Curriculum in Organic Agriculture for Agents and Teachers

Project Overview

Project Type: Professional Development Program
Funds awarded in 2003: $70,810.00
Projected End Date: 12/31/2006
Region: Southern
State: Georgia
Principal Investigator:
Alice Rolls
Georgia Organics

Annual Reports


  • Agronomic: potatoes
  • Fruits: berries (other), berries (strawberries), melons
  • Vegetables: sweet potatoes, asparagus, beans, beets, broccoli, cabbages, carrots, cauliflower, celery, cucurbits, eggplant, garlic, greens (leafy), onions, parsnips, peas (culinary), peppers, rutabagas, sweet corn, tomatoes, turnips, brussel sprouts
  • Additional Plants: herbs


  • Crop Production: conservation tillage
  • Education and Training: general education and training
  • Production Systems: transitioning to organic
  • Soil Management: earthworms, green manures, organic matter, soil analysis


    Georgia Organics has produced a dynamic, basic curriculum on organic agriculture. The curriculum explores the basis of organic growing: soils, soil biology and soil management, as well as plant biology, crop management and composting. Marketing and certification are addressed, as well as detailed instructions on setting up an organic demonstration bed. Videos, lab exercises, student activities and power point presentations provide tools to facilitate student interaction and learning. Real life experiences are offered by the opportunity to visit organic farms and have organic farmers as speakers. The electronic format of the curriculum promotes accessibility and flexibility and is structured so that individual units and activities can be taught separately, used as a supplement, or taught as a semester-long course. The curriculum has been widely distributed to every agriculture teacher, Master Gardener Coordinator, and cooperative extension office in Georgia.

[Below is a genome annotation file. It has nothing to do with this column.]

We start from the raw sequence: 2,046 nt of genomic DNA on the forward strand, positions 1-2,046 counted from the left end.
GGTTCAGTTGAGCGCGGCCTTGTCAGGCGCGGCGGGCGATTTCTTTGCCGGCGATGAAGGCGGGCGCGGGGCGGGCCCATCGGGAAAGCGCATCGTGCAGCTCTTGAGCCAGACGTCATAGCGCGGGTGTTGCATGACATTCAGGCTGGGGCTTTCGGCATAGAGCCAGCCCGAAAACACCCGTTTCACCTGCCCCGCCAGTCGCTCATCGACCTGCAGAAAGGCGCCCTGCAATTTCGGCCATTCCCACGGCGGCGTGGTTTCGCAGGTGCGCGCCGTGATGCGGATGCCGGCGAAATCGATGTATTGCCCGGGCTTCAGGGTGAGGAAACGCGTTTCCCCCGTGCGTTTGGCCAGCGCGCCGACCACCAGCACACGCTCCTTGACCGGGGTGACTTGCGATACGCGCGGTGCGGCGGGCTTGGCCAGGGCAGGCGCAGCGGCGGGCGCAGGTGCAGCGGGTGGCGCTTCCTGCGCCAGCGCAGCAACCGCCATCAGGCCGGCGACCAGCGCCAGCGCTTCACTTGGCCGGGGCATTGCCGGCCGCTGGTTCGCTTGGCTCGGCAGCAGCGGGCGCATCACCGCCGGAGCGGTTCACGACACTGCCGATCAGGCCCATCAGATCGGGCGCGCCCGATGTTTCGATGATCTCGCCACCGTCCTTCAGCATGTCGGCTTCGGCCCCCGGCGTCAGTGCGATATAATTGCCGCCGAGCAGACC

Project objectives:

    1. 1. Improve the ability and motivation of agricultural professionals to educate others on organic growing by equipping them with curriculum and supporting materials.
      2. Develop curriculum package, including supporting materials, which are adaptable to the audiences of agriculture teachers and extension agents.
      3. Provide organic grower expertise and farm or garden tours to supplement the curriculum package.
      4. Provide information and grower expertise to agricultural professionals who wish to start or improve demonstration gardens or on-farm organic plots as learning resources.

    Any opinions, findings, conclusions, or recommendations expressed in this publication are those of the author(s) and do not necessarily reflect the view of the U.S. Department of Agriculture or SARE.